Jacobi, Friedrich Heinrich

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Jacobi, Friedrich Heinrich (1743-1819): German Philosopher.

Jacobi was a proponent of the philosophy of feeling and a vocal opponent of Kant, Immanuel’s critical idealism. His project, which sought to undercut the Enlightenment, and reaffirmed the role of faith in both practical and theoretical philosophy, would help define him as an important influence on the development of German Romanticism.

Jacobi was born in Dusseldorf (Germany) in 1743. Although he began his studies in preparation for a career in business, he was ultimately drawn to philosophy, and changed his course of studies accordingly. He eventually became close friends with many distinguished literary figures of day like Lessing, Gotthold Ephraim, Herder, Johann Gottfried, and Goethe, Johann Wolfgang. He was drawn to philosophic figures like Rousseau, Jean-Jacques, and Shaftsbury, and was greatly influenced by his friend, and fellow philosopher of feeling, Hamann, Johann Georg. The articulation of his thought was also decisively formed by his critical engagement with Spinoza and Kant.

For Jacobi, Spinoza and Kant represented two erroneous extremes. On the one hand the dogmatic rationalism of Spinoza was a mathematically deduced metaphysics, whose necessary laws were tantamount to fatalism. On the other hand, the critical philosophy of Kant offered freedom and creativity; but denied the theoretical role of faith and feeling. According to Jacobi, Kant represented a pure subjective idealism.

He would argue that Kant’s explanation of the thing-in-itself in terms of causal influence stood as a serious contradiction for Kantian epistemology. For Jacobi, this contradiction, in which a system of knowing remains dependent upon that which falls outside the framework of that system, is proof of the importance of the role of faith in theoretical knowing. Since one cannot deduce reality from cognitive experience alone, our experience of the immediacy of the world demands that one recognize the role of faith, feeling, and revelation play in theoretical knowing. While Kant would limit the aspirations of metaphysical speculation by relegating the question of faith, ethics, and God to practical concerns that could not be theoretically proven, Jacobi would, in effect, reverse Kant’s position by arguing that faith is indeed necessary for theoretical knowledge. By extending the role of faith to theoretical knowledge, Jacobi, like Hume, David, would show that faith played an important theoretical role in knowledge. All demonstrable knowledge was at best contingent. Our experience of the reality of the world is not logically justifiable, but it commands a certainty that one is compelled to accept on the order of faith. Jacobi’s account of the contingency of human thought and the inherent limitations of reason had a wide influence on figures in German Idealism and Romanticism, like Fichte, Johann Gotlieb, Schelling, Friedrich Wilhelm Joseph, Hölderlin, Johann Christian Friedrich, Novalis (Friedrich von Hardenberg), and others.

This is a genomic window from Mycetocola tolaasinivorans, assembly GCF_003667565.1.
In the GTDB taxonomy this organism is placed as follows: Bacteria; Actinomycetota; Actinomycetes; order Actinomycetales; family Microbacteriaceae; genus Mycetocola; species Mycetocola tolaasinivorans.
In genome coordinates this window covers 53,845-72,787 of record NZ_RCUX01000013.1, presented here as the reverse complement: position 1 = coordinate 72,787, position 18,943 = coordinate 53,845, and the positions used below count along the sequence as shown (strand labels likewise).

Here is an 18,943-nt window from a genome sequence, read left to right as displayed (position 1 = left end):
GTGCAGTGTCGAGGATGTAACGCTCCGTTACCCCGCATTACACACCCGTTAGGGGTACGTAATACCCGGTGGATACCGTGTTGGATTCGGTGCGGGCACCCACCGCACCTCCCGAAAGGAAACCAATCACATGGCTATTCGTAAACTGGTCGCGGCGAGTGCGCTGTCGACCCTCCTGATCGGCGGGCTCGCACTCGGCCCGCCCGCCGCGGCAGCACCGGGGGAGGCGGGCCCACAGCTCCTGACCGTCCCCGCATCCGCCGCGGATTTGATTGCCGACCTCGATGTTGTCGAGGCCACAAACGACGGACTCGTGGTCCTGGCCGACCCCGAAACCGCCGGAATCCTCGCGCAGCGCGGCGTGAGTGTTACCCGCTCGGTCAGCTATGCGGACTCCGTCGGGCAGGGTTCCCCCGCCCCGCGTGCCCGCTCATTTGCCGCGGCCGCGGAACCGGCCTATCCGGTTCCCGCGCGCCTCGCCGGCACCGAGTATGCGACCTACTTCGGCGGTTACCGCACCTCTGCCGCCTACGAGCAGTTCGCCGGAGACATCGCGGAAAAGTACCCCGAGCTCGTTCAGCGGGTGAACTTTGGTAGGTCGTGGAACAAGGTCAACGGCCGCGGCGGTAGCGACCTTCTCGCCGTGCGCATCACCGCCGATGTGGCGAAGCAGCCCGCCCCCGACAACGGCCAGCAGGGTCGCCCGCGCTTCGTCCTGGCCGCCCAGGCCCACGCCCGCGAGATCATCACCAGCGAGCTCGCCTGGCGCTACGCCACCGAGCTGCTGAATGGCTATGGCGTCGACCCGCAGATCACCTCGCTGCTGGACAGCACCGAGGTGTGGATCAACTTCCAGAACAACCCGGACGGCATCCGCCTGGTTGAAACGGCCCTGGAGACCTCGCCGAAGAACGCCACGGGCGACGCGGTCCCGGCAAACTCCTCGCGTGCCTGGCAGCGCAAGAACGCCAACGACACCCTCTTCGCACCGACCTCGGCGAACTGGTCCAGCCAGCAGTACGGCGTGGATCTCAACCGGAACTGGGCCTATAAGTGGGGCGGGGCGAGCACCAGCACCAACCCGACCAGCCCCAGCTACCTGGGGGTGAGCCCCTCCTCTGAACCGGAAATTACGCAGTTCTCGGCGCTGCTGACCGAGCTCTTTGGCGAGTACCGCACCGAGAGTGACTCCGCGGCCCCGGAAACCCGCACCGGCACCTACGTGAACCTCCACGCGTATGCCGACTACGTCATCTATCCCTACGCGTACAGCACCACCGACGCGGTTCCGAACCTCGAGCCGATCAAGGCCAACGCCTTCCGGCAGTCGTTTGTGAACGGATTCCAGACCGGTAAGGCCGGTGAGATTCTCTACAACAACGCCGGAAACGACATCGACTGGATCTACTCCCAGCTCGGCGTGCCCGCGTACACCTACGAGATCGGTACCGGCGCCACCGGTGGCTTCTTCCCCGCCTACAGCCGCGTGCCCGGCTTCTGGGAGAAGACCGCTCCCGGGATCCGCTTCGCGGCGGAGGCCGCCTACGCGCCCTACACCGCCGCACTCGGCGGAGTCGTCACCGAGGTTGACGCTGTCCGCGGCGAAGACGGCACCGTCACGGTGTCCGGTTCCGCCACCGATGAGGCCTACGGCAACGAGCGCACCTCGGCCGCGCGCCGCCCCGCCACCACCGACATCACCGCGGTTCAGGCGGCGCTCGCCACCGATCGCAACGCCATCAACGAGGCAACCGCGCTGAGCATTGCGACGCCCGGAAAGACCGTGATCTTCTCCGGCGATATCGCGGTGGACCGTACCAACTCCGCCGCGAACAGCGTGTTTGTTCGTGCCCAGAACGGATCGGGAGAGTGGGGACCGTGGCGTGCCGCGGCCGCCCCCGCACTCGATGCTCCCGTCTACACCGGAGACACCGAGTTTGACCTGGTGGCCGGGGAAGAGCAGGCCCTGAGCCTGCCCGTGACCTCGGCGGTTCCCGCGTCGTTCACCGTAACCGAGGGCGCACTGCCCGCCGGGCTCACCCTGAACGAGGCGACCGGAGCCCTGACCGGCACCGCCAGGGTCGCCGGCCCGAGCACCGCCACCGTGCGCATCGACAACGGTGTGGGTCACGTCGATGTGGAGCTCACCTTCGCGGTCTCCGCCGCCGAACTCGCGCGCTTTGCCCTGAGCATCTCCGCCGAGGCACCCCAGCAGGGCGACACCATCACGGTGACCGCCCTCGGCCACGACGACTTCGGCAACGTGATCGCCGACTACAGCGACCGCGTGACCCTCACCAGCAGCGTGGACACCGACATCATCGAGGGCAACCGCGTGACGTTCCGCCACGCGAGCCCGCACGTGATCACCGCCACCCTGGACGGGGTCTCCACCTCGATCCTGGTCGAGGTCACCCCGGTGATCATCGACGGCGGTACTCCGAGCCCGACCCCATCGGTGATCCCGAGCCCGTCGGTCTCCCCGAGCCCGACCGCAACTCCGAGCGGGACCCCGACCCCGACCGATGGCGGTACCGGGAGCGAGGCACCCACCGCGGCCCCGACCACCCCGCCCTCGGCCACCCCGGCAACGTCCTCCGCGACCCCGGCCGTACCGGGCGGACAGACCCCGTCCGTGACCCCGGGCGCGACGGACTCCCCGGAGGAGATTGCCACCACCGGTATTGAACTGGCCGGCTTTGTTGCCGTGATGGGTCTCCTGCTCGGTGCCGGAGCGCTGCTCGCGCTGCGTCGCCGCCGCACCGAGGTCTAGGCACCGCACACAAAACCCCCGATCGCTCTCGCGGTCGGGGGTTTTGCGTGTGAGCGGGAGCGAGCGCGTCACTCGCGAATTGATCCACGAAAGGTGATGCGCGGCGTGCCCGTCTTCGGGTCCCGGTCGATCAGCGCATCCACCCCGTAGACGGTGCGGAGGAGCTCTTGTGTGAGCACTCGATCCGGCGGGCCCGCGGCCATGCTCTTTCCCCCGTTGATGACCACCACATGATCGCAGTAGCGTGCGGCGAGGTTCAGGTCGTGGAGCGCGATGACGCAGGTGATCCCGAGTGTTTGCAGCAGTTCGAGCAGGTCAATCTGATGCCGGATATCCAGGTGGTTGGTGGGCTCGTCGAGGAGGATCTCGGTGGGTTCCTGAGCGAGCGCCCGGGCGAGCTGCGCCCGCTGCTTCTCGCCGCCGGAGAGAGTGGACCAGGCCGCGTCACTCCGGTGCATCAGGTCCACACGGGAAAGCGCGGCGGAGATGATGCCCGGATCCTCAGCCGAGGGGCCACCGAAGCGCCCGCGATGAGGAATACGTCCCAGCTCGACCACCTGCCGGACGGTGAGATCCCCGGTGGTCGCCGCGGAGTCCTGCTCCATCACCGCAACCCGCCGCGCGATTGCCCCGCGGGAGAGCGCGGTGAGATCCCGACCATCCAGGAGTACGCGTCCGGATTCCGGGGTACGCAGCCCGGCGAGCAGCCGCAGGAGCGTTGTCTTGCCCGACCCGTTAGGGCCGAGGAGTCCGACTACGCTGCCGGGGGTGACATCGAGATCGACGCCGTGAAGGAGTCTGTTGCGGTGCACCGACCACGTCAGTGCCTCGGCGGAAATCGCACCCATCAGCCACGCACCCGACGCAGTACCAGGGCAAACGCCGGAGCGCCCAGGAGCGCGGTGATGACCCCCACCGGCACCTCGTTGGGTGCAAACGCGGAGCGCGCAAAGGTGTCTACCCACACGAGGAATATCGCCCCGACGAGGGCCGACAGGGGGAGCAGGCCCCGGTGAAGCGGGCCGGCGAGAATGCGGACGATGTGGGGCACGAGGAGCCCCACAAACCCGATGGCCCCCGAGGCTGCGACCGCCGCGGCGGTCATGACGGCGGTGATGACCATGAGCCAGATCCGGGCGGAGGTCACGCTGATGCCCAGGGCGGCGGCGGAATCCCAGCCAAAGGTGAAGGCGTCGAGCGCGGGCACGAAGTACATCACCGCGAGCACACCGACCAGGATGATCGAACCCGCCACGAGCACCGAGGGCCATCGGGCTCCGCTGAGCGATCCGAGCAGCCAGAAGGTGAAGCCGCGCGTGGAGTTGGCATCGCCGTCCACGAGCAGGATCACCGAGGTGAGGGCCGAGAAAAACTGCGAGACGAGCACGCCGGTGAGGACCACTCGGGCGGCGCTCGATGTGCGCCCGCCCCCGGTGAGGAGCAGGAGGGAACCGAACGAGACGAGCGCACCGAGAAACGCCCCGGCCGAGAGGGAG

Further Reading:

George DiGiovanni, “The Unfinished Philosophy of Friedrich Heinrich Jacobi,” in Friedrich Heinrich Jacobi: The Main Philosophical Writings and the Novel ‘Allwill,’ 1994

F. Scott Scribner

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